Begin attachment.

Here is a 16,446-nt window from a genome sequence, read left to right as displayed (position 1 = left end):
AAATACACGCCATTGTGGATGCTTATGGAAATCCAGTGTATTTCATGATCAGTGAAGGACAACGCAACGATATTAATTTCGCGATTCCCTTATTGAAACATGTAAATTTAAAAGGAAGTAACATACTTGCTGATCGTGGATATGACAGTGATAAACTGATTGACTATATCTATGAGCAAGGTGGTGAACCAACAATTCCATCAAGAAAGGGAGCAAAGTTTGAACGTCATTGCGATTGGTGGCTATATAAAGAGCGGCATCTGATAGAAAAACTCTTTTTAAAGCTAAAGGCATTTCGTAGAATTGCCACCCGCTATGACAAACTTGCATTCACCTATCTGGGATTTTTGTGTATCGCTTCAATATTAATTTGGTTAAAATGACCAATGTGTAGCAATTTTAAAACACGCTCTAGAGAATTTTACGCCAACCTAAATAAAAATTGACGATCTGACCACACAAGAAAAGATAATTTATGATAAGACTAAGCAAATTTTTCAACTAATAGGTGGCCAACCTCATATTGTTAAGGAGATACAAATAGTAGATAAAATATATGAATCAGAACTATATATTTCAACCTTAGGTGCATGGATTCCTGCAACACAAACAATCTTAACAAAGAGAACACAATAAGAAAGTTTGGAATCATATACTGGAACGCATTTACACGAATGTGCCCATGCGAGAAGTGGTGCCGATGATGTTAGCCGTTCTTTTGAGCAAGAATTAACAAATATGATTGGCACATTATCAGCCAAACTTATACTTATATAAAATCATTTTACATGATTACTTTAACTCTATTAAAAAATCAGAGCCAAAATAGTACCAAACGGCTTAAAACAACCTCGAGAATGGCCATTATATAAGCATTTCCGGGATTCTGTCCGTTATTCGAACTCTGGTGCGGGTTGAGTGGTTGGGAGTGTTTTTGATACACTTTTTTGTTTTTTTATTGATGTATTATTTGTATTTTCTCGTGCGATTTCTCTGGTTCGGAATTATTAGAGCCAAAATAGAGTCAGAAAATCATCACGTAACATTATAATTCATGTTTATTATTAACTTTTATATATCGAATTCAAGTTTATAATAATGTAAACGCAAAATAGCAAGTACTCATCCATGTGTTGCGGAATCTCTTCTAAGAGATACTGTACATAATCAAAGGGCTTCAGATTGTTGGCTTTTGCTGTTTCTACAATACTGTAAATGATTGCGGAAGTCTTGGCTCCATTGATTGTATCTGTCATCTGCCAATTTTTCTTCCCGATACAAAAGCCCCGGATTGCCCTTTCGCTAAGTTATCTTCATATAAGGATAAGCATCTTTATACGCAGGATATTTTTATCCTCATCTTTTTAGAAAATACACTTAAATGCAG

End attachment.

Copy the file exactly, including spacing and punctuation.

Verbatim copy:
Here is a 16,446-nt window from a genome sequence, read left to right as displayed (position 1 = left end):
AAATACACGCCATTGTGGATGCTTATGGAAATCCAGTGTATTTCATGATCAGTGAAGGACAACGCAACGATATTAATTTCGCGATTCCCTTATTGAAACATGTAAATTTAAAAGGAAGTAACATACTTGCTGATCGTGGATATGACAGTGATAAACTGATTGACTATATCTATGAGCAAGGTGGTGAACCAACAATTCCATCAAGAAAGGGAGCAAAGTTTGAACGTCATTGCGATTGGTGGCTATATAAAGAGCGGCATCTGATAGAAAAACTCTTTTTAAAGCTAAAGGCATTTCGTAGAATTGCCACCCGCTATGACAAACTTGCATTCACCTATCTGGGATTTTTGTGTATCGCTTCAATATTAATTTGGTTAAAATGACCAATGTGTAGCAATTTTAAAACACGCTCTAGAGAATTTTACGCCAACCTAAATAAAAATTGACGATCTGACCACACAAGAAAAGATAATTTATGATAAGACTAAGCAAATTTTTCAACTAATAGGTGGCCAACCTCATATTGTTAAGGAGATACAAATAGTAGATAAAATATATGAATCAGAACTATATATTTCAACCTTAGGTGCATGGATTCCTGCAACACAAACAATCTTAACAAAGAGAACACAATAAGAAAGTTTGGAATCATATACTGGAACGCATTTACACGAATGTGCCCATGCGAGAAGTGGTGCCGATGATGTTAGCCGTTCTTTTGAGCAAGAATTAACAAATATGATTGGCACATTATCAGCCAAACTTATACTTATATAAAATCATTTTACATGATTACTTTAACTCTATTAAAAAATCAGAGCCAAAATAGTACCAAACGGCTTAAAACAACCTCGAGAATGGCCATTATATAAGCATTTCCGGGATTCTGTCCGTTATTCGAACTCTGGTGCGGGTTGAGTGGTTGGGAGTGTTTTTGATACACTTTTTTGTTTTTTTATTGATGTATTATTTGTATTTTCTCGTGCGATTTCTCTGGTTCGGAATTATTAGAGCCAAAATAGAGTCAGAAAATCATCACGTAACATTATAATTCATGTTTATTATTAACTTTTATATATCGAATTCAAGTTTATAATAATGTAAACGCAAAATAGCAAGTACTCATCCATGTGTTGCGGAATCTCTTCTAAGAGATACTGTACATAATCAAAGGGCTTCAGATTGTTGGCTTTTGCTGTTTCTACAATACTGTAAATGATTGCGGAAGTCTTGGCTCCATTGATTGTATCTGTCATCTGCCAATTTTTCTTCCCGATACAAAAGCCCCGGATTGCCCTTTCGCTAAGTTATCTTCATATAAGGATAAGCATCTTTATACGCAGGATATTTTTATCCTCATCTTTTTAGAAAATACACTTAAATGCAG